Retromobile, a magnificent time machine

Rétromobile has become the international event of the classic car world.

In the eyes of the general public, this exhibition represents a window on the history of locomotion.

The 46th edition of Rétromobile will introduce you to the genesis of the automobile in the most explicit sense of the word "auto - mobile", which comes from the Greek auto (self) and the Latin mobilis (that which moves), i.e. that which moves by its own means.

At Rétromobile, the society "Le Fardier de CUGNOT" will present the first auto-mobile vehicle in live demonstration. The idea of rebuilding a replica of the Fardier de Cugnot came about in 2007. This fantastic project was brought to life thanks to the municipality of Void-Vacon, where Nicolas Joseph Cugnot was born, its mayor André Jannot, Fabrice Génisson, a native of the area and an Arts et Métiers graduate, and a dynamic team of volunteers from the village. This revival was made possible thanks to the involvement of the Arts et Métiers Paris Tech engineering school.

This reconstruction called on the know-how of craftsmen from the region and the Meuse. They performed their trades with passion and worked with their hearts.

Rétromobile, a magnificent time machine ...

Paris Arsenal, 1769:

A great event is being prepared, with King Louis XV and his court making a special trip. The Duke of Choiseul, head of his majesty's government and General Jean-Baptiste Vaquette de Gribeauval, an artillery engineer, are also present. A man is busying himself feverishly around a heavy cart. Unusually, instead of horses, there is a large copper vat in which a wood fire is burning. A crowd of onlookers stands at a distance. Worried stares are fixed on the contraption from which wisps of smoke are beginning to escape, accompanied by the hissing of a bubbling cauldron. The man climbs onto the cart and sits on a wooden bench. He places his hand on a lever, waits a few seconds and with a decisive gesture opens the valve which suddenly releases steam. The machine shakes and leaps forward, spitting out jets of smoke and steam. One of the witnesses to the scene exclaims:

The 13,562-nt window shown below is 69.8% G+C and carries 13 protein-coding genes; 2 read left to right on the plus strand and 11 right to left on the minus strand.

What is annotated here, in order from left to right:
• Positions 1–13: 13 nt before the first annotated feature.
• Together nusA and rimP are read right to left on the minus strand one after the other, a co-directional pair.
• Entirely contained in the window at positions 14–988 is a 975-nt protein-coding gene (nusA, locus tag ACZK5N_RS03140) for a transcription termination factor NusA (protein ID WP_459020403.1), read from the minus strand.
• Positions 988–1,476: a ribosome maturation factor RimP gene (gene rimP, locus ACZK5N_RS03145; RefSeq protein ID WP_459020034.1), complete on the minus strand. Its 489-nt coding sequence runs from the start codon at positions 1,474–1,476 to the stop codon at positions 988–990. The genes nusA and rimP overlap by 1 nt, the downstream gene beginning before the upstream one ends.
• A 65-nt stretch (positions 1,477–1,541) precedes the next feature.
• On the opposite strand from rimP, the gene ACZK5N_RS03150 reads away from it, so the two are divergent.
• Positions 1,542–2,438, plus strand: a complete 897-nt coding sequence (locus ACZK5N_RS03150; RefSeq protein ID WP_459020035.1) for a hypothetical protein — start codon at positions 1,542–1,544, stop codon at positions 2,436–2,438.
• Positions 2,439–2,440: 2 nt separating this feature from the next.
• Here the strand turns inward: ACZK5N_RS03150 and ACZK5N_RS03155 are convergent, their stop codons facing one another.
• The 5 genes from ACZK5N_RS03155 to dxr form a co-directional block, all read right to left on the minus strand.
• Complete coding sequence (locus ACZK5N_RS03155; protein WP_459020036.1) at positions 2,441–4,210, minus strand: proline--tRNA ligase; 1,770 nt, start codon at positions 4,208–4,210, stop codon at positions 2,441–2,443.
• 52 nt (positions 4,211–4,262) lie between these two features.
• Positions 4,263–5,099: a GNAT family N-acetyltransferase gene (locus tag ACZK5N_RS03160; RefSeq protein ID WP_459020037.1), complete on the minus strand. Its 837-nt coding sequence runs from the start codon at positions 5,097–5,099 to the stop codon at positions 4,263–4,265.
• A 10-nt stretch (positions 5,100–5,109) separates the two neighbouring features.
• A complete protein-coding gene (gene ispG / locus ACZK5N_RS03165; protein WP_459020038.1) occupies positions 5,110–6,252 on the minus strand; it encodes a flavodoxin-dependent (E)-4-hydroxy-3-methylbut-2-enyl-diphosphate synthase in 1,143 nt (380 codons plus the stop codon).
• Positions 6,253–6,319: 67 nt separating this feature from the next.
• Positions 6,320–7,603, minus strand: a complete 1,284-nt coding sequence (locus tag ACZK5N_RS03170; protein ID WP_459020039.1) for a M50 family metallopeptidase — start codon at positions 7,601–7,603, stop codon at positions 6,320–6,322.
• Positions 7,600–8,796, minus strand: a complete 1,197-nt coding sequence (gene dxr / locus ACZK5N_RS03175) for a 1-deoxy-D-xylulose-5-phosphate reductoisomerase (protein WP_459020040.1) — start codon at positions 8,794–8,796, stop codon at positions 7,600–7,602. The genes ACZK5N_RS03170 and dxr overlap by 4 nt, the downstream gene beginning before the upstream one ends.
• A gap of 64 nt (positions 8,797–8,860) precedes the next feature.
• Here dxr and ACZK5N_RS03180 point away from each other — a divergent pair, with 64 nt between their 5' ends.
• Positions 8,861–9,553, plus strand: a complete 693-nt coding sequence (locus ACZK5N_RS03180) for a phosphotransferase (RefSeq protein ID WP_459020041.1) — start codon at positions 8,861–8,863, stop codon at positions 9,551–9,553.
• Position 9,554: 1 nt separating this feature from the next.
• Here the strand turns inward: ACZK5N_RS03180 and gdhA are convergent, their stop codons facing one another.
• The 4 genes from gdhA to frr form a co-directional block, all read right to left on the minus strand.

"The fire machine is moving forward! It's moving by itself !"

Two and a half centuries ago, for the first time, the wheels of the first self-propelled machine moved for the first time, thus setting in motion the entire history of the automobile. Its designer, a French military engineer, Nicolas Joseph Cugnot, did not know that he was becoming the first car driver.

Cugnot's project was supported and financed on the decision of the Duke of Choiseul, who was Minister of War under Louis XV, and on the advice of General Gribeauval, a leading artillery specialist. Both believed in mechanising armies and saw in Cugnot's project a solution to the problem of transporting heavy cannons.

1770 was a great success. The Fardier ran at a speed of 4 km/h with a running time of fifteen minutes.

The end of 1770 brought bad news: Cugnot lost his financial support with the forced departure of the Duke of Choiseul and the dismissal of General Gribeauval. Due to a lack of financial means, the Fardier was stored in the warehouses of the Arsenal of Paris. Without new patrons, Nicolas Joseph Cugnot had to stop his work on the development of his Fardier. The futuristic adventure of the first automobile was overtaken and stopped by the history of men as the French revolution began to rumble.

Cugnot's Fardier went through tumultuous times and was miraculously saved and preserved. It is currently on display, since 1801, at the Conservatoire des Arts et Métiers in Paris.

Nicolas Joseph Cugnot was more than a military engineer: he was a visionary with an array of avant-garde ideas.

Regrettably, he will join the ranks of men who were too far ahead of their time.

Despite his setbacks and disappointments, and thanks to the few kilometres he covered at the controls of his Fardier, Nicolas Joseph Cugnot had paved the road to the great adventure of the automobile.... History was in the making...

Historical Fake News 

For more than 250 years, all the school history books have been reporting the accident of Cugnot's Fardier, always illustrated with the same engraving showing the Fardier smashing through a wall for lack of brakes. This story was published almost a century after the tests. There is no official record of the accident. 

The only writings on the subject date from 1849 and are correspondences due to a quarrel between two museum administrators, all supported in 1867 by the unsubstantiated publications of the scientist Louis Figuier. The live demonstrations will prove the contrary! 

It is high time to restore Nicolas Joseph Cugnot's reputation!